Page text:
Afghanistan: India in an Unenviable Position
THE situation on the ground in Afghanistan is changing fast. With the US troop withdrawal more or less complete, the last few weeks have seen the Taliban advancing all across the country. The Taliban have claimed that 85 per cent of the territory is now under their control. But whether this is actually the case, the fact remains that the speed of the Taliban advance, particularly in the northern region, has taken everyone by surprise.
The US withdrawal, after a twenty year war in Afghanistan, marks a humiliating defeat. After the September 20O1 terrorist attack in the United States, President Bush ordered the invasion of Afghanistan to launch the “war against terror”. The wheel had come full circle. The US had financed and armed the mujahideen to take on the Soviet backed regime in Afghanistan in the 1980’s. Among those who joined the jihad were elements like Osama bin Laden. A full decade later, the US was acting against the Taliban who were the progeny of the mujahideen. After dislodging the Taliban from power, the US, as it is its wont, installed a pliant regime giving it a “democratic veneer”.
Two decades of aerial war and special forces operations could not subdue the Taliban. After spending over two trillion dollars and sacrificing the lives of 2,312 soldiers, for the past few years, successive US administrations have been cutting back on its occupation and troop deployment. Biden took the final step of announcing the withdrawal of all US-NATO troops by September. The 20 year war has cost the lives of 47,600 civilians, of which 40 per cent were caused by US aerial bombing.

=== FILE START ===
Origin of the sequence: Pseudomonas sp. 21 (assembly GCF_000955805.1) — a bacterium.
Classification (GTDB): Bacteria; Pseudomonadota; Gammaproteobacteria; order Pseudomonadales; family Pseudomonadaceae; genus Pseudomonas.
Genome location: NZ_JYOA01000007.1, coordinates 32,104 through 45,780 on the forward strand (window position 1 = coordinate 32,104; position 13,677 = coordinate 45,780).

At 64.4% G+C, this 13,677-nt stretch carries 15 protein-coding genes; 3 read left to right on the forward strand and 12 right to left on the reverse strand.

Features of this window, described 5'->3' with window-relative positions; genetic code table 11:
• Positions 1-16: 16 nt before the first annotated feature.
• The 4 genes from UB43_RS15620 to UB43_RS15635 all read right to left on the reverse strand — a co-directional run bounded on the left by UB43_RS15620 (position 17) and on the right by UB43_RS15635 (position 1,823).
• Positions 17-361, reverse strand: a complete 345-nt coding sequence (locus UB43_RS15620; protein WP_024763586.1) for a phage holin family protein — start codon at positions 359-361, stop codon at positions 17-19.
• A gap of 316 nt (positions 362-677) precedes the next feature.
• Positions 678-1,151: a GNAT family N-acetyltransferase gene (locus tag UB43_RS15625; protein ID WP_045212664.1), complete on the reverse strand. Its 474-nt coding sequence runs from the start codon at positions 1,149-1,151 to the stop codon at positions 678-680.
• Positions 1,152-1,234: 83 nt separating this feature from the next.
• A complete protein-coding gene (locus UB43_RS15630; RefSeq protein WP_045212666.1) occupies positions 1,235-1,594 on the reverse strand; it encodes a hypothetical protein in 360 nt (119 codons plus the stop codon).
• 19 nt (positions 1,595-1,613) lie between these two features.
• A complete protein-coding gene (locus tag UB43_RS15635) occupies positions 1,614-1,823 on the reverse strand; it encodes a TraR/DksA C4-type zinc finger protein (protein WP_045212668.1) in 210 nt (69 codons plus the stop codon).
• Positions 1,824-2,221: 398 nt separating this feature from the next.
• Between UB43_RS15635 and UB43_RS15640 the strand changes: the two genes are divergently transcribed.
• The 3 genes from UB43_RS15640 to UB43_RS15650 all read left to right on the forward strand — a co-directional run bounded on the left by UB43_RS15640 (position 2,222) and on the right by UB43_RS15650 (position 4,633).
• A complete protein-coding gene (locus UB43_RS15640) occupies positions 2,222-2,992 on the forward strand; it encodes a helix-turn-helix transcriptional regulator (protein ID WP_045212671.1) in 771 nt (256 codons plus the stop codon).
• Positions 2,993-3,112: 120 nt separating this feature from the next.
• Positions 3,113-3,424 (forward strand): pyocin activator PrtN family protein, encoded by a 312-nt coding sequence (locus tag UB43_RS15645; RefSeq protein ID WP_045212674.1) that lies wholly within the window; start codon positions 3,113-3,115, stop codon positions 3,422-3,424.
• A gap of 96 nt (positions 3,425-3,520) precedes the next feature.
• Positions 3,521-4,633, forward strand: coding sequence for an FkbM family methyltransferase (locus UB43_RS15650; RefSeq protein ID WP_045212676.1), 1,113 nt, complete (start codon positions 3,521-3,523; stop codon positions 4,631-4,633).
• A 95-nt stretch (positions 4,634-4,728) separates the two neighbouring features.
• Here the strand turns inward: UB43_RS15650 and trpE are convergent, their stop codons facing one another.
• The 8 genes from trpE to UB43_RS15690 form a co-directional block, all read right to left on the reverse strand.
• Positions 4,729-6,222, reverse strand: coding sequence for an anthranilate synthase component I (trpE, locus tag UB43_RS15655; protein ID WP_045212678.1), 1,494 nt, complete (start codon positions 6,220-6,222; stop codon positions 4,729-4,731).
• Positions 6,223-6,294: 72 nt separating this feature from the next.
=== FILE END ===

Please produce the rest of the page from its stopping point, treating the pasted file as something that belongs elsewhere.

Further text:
The Trump administration had initiated talks with the Taliban in Doha and a peace agreement was announced. But the talks between the Taliban and Afghan government representatives for an interim transitional plan stalled. The manner in which the Americans have abandoned Afghanistan is typical of the way they have left countries they have occupied – in ruins as it happened in Iraq.
The Afghan National Army, built up and trained by the US, is being outmatched and sections of the soldiers are either surrendering or fleeing their posts. Even the US intelligence had estimated that the Taliban would take over the entire country within six months of the American withdrawal. But a Taliban takeover will not necessarily result in stability. There are militias connected with influential ethnic warlords and US-sponsored and trained militias in the field creating the conditions for a civil war. This will be the worst scenario for the people who will continue to suffer from the violence and conflict which has already been going on for four decades.
The only way to avoid such a dire outcome is to form an interim government with Taliban participation based on an understanding with all parties concerned. A last effort is on at Doha between the Taliban and Afghan government and other representatives to arrive at some such agreement.
India has been out of all these efforts having burnt its bridges with Taliban long before. The Vajpayee government in 2001 had been prompt to offer military logistical support for the US attack on Afghanistan but the Americans chose to operate through Pakistan as a frontline State – much to the disappointment of the BJP-led government then. Since then, India has in conjunction with the United States sought to assist the Afghan government with billions of dollars of aid for various projects and infrastructure building across the country.